Skip To Content

The Value of a Checked Box

January 4, 2016 By Kira E. Zuber

The recently issued opinion of Lisy Corp. v. McCormick & Co., Inc.No. 8, Sept. Term, 2010 (filed Nov. 23 2015) was a warning to all attorneys seeking a jury trial: a checked box is a checked box, and nothing more. 
When filing a Complaint, a plaintiff must file a Case Information Report, pursuant to Maryland Rule 2-111. The Case Information Report, sometimes referred to as the “CIR,” is a preprinted, court-produced, administrative form, containing a series of boxes to be checked regarding the basic details of the case, including what type of case (tort, contract, etc.), the amount of money the plaintiff is seeking, and so forth. One of the subsections of the CIR states, “Jury Demand:” and then lists two boxes, a box for “yes” and a box for “no.”
In the above named case, Lisy Corp. filed a complaint with a completed CIR as required by the rules. Within the CIR, Lisy Corp. checked the “yes” box in the Jury Demand Section. A year later Lisy Corp. filed an Amended Complaint. There was nothing within the text of the original Complaint, nor the Amended Complaint, that asserted the right to trial by jury. When the trial date neared, a trial notice was sent out to the parties. The defendant, McCormick & Co., Inc., objected to the trial by jury and moved to confirm a bench trial, arguing that Lisy Corp. did not properly assert their right to trial by jury and were therefore not entitled to a jury trial. The trial court granted McCormick’s motion.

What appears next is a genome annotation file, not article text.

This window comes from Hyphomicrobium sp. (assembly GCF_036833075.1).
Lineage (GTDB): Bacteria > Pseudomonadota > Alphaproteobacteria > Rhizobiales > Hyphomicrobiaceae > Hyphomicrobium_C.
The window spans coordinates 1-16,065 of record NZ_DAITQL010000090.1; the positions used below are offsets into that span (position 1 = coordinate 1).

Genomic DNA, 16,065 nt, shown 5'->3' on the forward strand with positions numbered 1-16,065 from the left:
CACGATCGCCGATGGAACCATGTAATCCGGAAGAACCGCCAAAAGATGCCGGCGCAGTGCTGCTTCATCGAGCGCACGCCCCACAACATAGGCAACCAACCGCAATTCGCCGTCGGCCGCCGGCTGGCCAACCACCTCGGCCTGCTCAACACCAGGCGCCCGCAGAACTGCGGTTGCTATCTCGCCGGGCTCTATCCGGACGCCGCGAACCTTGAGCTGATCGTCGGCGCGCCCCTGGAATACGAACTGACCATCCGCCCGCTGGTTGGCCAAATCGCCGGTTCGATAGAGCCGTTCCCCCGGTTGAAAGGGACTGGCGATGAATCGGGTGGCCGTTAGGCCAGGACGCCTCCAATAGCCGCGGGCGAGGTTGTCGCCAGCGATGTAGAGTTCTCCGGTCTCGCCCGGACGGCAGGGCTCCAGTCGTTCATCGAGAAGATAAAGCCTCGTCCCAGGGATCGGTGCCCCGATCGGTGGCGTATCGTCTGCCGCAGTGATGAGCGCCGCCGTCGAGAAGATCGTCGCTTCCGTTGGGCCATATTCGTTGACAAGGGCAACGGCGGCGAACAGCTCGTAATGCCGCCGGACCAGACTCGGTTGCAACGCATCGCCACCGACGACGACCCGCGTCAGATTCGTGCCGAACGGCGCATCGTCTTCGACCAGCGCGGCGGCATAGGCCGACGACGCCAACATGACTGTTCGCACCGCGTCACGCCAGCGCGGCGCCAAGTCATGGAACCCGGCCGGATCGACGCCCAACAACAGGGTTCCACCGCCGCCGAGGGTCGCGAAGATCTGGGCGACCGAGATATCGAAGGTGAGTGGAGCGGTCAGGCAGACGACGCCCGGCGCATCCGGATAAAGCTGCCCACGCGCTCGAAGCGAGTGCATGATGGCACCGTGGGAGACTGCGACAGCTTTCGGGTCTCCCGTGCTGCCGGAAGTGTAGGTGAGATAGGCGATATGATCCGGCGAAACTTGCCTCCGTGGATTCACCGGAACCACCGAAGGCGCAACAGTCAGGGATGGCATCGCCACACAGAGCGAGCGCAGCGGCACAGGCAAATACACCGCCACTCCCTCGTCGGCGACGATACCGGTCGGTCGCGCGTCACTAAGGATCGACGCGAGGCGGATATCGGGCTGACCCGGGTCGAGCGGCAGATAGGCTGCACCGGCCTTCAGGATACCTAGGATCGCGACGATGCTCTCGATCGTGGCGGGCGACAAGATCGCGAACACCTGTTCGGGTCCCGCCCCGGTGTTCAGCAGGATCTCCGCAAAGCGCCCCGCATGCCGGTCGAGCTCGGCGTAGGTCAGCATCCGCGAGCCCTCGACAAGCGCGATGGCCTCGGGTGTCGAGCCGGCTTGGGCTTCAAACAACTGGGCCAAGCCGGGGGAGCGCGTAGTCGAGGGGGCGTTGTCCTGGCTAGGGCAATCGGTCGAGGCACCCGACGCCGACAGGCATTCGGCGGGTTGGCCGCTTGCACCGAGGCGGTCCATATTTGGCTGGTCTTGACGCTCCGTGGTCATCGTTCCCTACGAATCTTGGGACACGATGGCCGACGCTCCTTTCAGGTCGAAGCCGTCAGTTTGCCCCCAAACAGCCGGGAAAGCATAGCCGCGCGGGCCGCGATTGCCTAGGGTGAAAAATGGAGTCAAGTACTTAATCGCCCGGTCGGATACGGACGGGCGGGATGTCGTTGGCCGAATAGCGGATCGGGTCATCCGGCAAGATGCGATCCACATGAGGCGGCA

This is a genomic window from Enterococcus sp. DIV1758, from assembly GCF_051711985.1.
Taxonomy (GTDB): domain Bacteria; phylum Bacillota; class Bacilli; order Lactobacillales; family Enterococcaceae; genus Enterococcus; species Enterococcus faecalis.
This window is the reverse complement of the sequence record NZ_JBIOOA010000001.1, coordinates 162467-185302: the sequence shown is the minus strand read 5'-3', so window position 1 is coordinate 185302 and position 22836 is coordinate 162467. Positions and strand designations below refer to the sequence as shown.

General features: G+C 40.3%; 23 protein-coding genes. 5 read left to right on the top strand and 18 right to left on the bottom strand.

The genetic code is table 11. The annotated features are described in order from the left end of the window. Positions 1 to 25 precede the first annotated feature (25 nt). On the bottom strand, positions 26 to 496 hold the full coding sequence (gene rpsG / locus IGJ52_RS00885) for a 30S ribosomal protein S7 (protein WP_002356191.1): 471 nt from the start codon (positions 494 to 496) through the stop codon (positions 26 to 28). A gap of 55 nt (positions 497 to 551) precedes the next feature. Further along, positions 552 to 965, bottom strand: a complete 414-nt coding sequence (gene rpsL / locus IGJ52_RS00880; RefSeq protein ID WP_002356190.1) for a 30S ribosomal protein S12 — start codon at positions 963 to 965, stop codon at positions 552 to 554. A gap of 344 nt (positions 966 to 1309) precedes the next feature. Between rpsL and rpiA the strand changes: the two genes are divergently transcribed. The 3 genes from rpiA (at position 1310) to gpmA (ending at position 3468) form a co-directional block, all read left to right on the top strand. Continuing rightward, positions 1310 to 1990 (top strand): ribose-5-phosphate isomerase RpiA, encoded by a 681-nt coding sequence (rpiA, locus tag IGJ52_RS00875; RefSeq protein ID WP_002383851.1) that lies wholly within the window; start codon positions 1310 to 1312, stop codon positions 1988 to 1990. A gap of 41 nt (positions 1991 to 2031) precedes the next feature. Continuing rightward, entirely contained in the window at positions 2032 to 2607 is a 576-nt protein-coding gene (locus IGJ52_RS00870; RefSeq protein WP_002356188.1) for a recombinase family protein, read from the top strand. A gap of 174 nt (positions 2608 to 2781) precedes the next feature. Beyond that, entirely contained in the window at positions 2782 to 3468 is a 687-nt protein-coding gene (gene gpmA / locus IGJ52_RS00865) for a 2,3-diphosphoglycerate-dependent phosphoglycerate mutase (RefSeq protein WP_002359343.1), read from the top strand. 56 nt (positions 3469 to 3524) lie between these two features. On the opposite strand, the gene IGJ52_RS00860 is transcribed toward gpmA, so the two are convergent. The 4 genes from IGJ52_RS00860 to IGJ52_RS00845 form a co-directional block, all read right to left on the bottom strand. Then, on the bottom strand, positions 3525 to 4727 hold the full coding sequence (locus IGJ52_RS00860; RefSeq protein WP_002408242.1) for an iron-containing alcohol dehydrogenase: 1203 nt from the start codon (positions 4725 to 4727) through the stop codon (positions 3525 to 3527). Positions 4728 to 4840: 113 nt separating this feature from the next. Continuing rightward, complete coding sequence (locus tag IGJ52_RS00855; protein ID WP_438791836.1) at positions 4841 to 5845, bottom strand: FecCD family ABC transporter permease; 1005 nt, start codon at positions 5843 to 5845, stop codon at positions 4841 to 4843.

After the conclusion of the bench trial, in which a judgment was entered in favor of McCormick & Co. Inc., Lisy Corp. appealed to the Court of Special Appeals on the sole question of whether they were entitled to a jury trial. The intermediate court affirmed the trial court’s ruling, and the Court of Appeals subsequently granted certiori.
The Court of Appeals, in the opinion written by the Honorable Judge Greene, examined whether the checked box of the CIR constituted a separate “paper” within the meaning of Maryland Rule 2-325, and further, whether Lisy Corp. waived their right to a jury trial by failing to assert the right in a separate paper. Maryland Rule 2-325 requires that a party elect a trial by jury by filing a demand, “in writing either as a separate paper or separately titled at the conclusion of a pleading and immediately preceding any required certificate of service.” The Court answered both questions affirmatively, and laid out a bright line rule for all practitioners, “A CIR does not constitute a separate “paper” within the meaning of Rule 2-325(a). Attorneys and parties, which may include self-represented litigants, are all held to the same standard and are required to comply with the Maryland Rules… non-compliance with the Rule will result in a waiver, which is the case here.”
TAKE AWAY: The CIR is for the clerk’s office for case management. The checked box on the subsection regarding jury demand is NOT a separate paper or part of a pleading, and creates no legal assertion of the right to a jury trial. Most importantly, if either an attorney or a self-represented litigant does not properly assert the right to a jury trial, the right is waived.